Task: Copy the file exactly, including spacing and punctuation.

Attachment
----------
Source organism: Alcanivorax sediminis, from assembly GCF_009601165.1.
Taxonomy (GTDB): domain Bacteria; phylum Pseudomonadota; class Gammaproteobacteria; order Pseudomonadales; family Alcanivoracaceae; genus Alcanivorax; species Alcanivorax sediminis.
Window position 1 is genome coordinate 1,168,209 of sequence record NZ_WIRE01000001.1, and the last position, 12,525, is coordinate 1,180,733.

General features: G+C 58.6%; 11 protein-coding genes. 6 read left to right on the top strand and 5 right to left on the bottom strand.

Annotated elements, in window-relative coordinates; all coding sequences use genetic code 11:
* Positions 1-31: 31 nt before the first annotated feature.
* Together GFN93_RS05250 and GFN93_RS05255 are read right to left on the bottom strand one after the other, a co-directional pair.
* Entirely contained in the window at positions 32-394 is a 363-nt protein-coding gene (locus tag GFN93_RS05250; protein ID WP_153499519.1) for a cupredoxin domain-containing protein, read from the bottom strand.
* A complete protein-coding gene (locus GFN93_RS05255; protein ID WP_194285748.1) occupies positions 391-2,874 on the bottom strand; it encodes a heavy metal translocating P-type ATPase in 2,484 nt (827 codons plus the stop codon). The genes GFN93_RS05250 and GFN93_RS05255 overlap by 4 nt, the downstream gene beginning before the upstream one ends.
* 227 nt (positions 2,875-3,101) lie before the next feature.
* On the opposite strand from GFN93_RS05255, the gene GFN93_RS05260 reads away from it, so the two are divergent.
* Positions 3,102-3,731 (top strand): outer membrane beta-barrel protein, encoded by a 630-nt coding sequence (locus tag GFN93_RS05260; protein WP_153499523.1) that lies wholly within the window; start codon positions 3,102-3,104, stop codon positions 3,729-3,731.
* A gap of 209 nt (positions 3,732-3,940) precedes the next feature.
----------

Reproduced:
Source organism: Alcanivorax sediminis, from assembly GCF_009601165.1.
Taxonomy (GTDB): domain Bacteria; phylum Pseudomonadota; class Gammaproteobacteria; order Pseudomonadales; family Alcanivoracaceae; genus Alcanivorax; species Alcanivorax sediminis.
Window position 1 is genome coordinate 1,168,209 of sequence record NZ_WIRE01000001.1, and the last position, 12,525, is coordinate 1,180,733.

General features: G+C 58.6%; 11 protein-coding genes. 6 read left to right on the top strand and 5 right to left on the bottom strand.

Annotated elements, in window-relative coordinates; all coding sequences use genetic code 11:
* Positions 1-31: 31 nt before the first annotated feature.
* Together GFN93_RS05250 and GFN93_RS05255 are read right to left on the bottom strand one after the other, a co-directional pair.
* Entirely contained in the window at positions 32-394 is a 363-nt protein-coding gene (locus tag GFN93_RS05250; protein ID WP_153499519.1) for a cupredoxin domain-containing protein, read from the bottom strand.
* A complete protein-coding gene (locus GFN93_RS05255; protein ID WP_194285748.1) occupies positions 391-2,874 on the bottom strand; it encodes a heavy metal translocating P-type ATPase in 2,484 nt (827 codons plus the stop codon). The genes GFN93_RS05250 and GFN93_RS05255 overlap by 4 nt, the downstream gene beginning before the upstream one ends.
* 227 nt (positions 2,875-3,101) lie before the next feature.
* On the opposite strand from GFN93_RS05255, the gene GFN93_RS05260 reads away from it, so the two are divergent.
* Positions 3,102-3,731 (top strand): outer membrane beta-barrel protein, encoded by a 630-nt coding sequence (locus tag GFN93_RS05260; protein WP_153499523.1) that lies wholly within the window; start codon positions 3,102-3,104, stop codon positions 3,729-3,731.
* A gap of 209 nt (positions 3,732-3,940) precedes the next feature.